A study published in the Cell Reports Journal provides an online resource for studying the relationship between mutational signatures and topographical characteristics across human cancer.
Study: Topography of mutational signatures in human cancer. Image Credit: Gorodenkoff/Shutterstock.com
Various endogenous and exogenous mutational processes are vital in imprinting somatic mutations in a cancer genome. Each mutational process imprints a characteristic pattern of somatic mutations, also known as mutational signatures, which can be affected by the genome architecture.
Evidence indicates that the accumulation rate of mutations is higher in late-replicating and condensed chromatin regions than in early-replicating regions, actively transcribed regions, and open chromatin regions.
The rate varies across some cancer genomes due to differential DNA repair. Moreover, chromatin features of cells undergoing neoplastic transformation can affect somatic mutations' mutation rate and distribution.
In this study, scientists have explored the interactions between mutational signatures and topographical genomic features across human cancer.
They have determined the effects of topographical genomic features, including nucleosome occupancy, histone modifications, CCCTC-binding factor (CTCF) binding sites, replication timing, transcription strand asymmetry, and replication strand asymmetry on the cancer-specific accumulation of somatic mutations from distinct mutational processes.
The study utilized the complete set of known COSMIC (Catalog of Somatic Mutations in Cancer) signatures and conducted mutational analysis of 5,120 whole-genome-sequenced tumors from 40 cancer types integrated with 516 topographical features to evaluate the effects of topographical genomic features on the cancer-specific accumulation of somatic mutations from distinct mutational processes.
The COSMIC signatures database included 78 single-base substitution, 11 doublet-base substitution, and 18 insertion or deletion mutational signatures.
The analysis of 28 single-base substitution in DNA polymerase epsilon (POLE) deficient and proficient samples revealed similar trinucleotide patterns.
However, about 97.7% of all 28 single-base substitution mutations were detected in POLE-deficient samples, and these mutations were clearly enriched in late-replicating regions and depleted in nucleosomes and at CTCF binding sites.
The 28 single-base substitution showed a robust replication strand bias on the leading strand and a strand-coordinated mutagenesis with 11 consecutively mutated substitutions in POLE-deficient samples.
In POLE-proficient samples, an enrichment of 28 single-base substitution was observed in early-replicating regions. The mutations lacked depletion in nucleosomes and CTCF binding sites.
While it showed a weak replication strand bias on the lagging strand, no strand-coordinated mutagenesis was observed.
Considering these topographical differences, scientists categorized 28 single-base substitution into two district signatures, including POLE deficiency-related 28a single-base substitution found in ultra-hypermutate colorectal and uterine cancers and 28b single-base substitution with unknown etiology found in lung and stomach cancers.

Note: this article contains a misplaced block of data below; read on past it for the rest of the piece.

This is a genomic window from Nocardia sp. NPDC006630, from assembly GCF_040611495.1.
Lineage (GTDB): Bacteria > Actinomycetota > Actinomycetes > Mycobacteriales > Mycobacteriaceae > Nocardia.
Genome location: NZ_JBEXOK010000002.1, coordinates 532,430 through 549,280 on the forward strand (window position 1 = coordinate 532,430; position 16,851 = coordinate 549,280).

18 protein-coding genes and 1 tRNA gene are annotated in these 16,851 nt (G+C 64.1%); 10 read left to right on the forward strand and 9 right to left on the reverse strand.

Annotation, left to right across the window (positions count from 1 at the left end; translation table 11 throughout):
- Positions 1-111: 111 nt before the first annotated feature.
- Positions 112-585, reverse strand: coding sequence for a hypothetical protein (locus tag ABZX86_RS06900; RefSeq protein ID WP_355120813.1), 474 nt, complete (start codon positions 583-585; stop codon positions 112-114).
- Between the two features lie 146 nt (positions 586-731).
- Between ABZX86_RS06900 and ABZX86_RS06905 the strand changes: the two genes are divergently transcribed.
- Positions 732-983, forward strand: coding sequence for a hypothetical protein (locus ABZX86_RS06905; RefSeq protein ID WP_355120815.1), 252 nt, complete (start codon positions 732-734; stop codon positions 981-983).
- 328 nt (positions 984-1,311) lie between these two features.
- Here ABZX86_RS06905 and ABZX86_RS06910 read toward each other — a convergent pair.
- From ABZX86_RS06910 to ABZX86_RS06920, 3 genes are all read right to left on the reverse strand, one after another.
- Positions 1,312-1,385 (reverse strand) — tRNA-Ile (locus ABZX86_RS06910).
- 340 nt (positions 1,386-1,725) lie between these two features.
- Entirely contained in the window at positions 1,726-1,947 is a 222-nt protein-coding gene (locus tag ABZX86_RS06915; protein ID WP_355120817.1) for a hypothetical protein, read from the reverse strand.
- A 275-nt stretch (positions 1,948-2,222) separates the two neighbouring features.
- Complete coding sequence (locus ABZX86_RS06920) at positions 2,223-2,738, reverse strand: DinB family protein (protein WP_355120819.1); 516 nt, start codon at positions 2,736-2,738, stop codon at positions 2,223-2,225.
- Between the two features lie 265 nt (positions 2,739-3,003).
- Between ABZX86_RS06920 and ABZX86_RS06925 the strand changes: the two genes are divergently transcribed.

In 288 whole-genome-sequenced B cell malignancies, significant differences in topographical features were observed between clustered and non-clustered somatic mutations.
Specifically, topographical features of single-base substitutions were analyzed after separating them into non-clustered mutations, diffuse hypermutation of substitutions (omikli), and longer clusters of strand-coordinated substitutions (kataegis).
In most cancer types, APOBEC3 deaminases are predominantly responsible for generating omikli and kataegis. However, in B cell malignancies, activation-induced deaminase was found to exclusively drive these clustered mutational events.
Compared to clustered mutations, non-clustered mutations exhibited a significantly different trinucleotide pattern. Considering a single malignant B cell lymphoma, non-clustered exhibited some minor periodicity regarding nucleosome occupancy.
However, no such periodicity was observed for clustered mutations. Moreover, a slight depletion for non-clustered mutations and a very high depletion for clustered mutations were observed around CTCF binding sites.
In contrast to kataegis events which were highly enriched in early-replicating regions, non-clustered and omikli events showed more enrichment in late-replicating regions.
Both omikli and kataegis mutations exhibited distinct patterns of enrichment near the promoter and enhancer sites delineated by histone marks of H3K4me3, H3K9ac, H3K27ac, H3K36me3, and H4K20me1.
Regarding transcription or replication strand asymmetries, only a slight difference was observed between clustered and non-clustered mutations across the 288 whole-genome-sequenced B cell malignancies.
The study provides a detailed topographical analysis of mutational signatures including 82,890,857 somatic mutations from 40 cancer types integrated with 516 tissue-matched topographical features derived from the ENCyclopedia of DNA Elements (ENCODE) project.
The integrated mutations were derived from 5,120 whole-genome-sequenced tumor samples. The ENCODE project is a public research consortium established to identify all functional elements in the human genome.
The study used topographical features derived from previously generated ENCODE database. Thus, the scientists mentioned that…
…these topographical features were mapped in samples unrelated to the examined cancers and do not provide a perfect representation of the genome topography throughout the lineage of a cancer cell.”